After the burn (from a similar angle as photo on top) with a Honeydew Volunteer. Photo by Eleonore J. Anderson

Suffice to say, the day of the Burn felt like it had been a long time coming. Phil Dye of Prometheus Fire Consulting was the official Burn Boss, a title that carries the liability for the burn. At the morning briefing we divided into firing squads and a holding team. The lineup was impressive. Volunteers ready to burn included members of Humboldt’s Prescribed Burn Association, Save the Redwoods League, MRC crew, the Briceland, Shelter Cove, and Redway Volunteer Fire Departments, the Stansberry Family, and neighbors. We were also joined by Cal Poly Humboldt students there to learn how to burn. Fire engines that participated included Honeydew, Whitethorn, Miranda, and CAL FIRE.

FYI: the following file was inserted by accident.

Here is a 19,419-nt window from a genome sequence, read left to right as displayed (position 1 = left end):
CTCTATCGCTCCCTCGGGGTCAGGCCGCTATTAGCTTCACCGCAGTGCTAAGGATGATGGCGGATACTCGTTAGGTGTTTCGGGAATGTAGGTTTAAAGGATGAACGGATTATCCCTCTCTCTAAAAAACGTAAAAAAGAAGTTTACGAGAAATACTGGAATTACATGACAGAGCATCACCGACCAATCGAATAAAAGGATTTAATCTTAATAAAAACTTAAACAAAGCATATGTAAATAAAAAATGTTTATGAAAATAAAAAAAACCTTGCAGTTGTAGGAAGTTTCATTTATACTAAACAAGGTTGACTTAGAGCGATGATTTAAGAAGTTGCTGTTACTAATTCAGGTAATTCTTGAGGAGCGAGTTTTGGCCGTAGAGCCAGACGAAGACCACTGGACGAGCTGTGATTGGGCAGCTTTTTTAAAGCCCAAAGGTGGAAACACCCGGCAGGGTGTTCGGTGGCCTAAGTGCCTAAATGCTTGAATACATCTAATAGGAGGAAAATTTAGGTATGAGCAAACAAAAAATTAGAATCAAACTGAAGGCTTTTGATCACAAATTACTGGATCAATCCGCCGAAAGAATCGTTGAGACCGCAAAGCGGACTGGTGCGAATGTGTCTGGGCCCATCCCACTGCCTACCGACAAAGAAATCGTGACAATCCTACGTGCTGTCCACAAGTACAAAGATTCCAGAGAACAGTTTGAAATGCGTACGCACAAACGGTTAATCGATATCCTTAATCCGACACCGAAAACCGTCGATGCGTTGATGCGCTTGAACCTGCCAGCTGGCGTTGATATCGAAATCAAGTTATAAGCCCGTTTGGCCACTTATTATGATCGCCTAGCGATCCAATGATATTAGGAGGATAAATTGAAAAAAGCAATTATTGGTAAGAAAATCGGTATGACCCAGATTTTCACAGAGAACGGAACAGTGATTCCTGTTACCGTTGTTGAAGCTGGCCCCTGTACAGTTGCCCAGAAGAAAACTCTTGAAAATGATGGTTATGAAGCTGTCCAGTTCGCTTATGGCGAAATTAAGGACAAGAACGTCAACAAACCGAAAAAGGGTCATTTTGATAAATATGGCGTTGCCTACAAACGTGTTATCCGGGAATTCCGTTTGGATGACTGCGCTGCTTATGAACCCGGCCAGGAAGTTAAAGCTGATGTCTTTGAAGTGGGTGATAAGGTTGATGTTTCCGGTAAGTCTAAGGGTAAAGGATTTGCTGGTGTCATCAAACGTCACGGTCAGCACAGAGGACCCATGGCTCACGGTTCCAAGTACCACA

First ignition was at 11 am and from there the firing squads kept it going until 4 pm. A black line was created by igniting the forest floor using drip torches in 5- to 10-foot sections backing down from the ridge. Once a secured ‘black’ was made, larger sections were consumed. The objective was to burn the fine fuels and young trees that tend to choke the forest and elevate the fire threat. At completion there was good consumption of fine fuels and dead material (or 1- to 10-hour fuels), but only a mosaic of 100-hour fuels or live young trees that got hot enough to burn. Stumps, once engaged, held fire, and even some large trees that were not targeted were eventually lost due, I believe, to the years-long drought drying the outside bark. MRC crew spent two extra nights checking on the burn and found that a few older trees had fallen from fire damage and winds.

Every Burn will be Different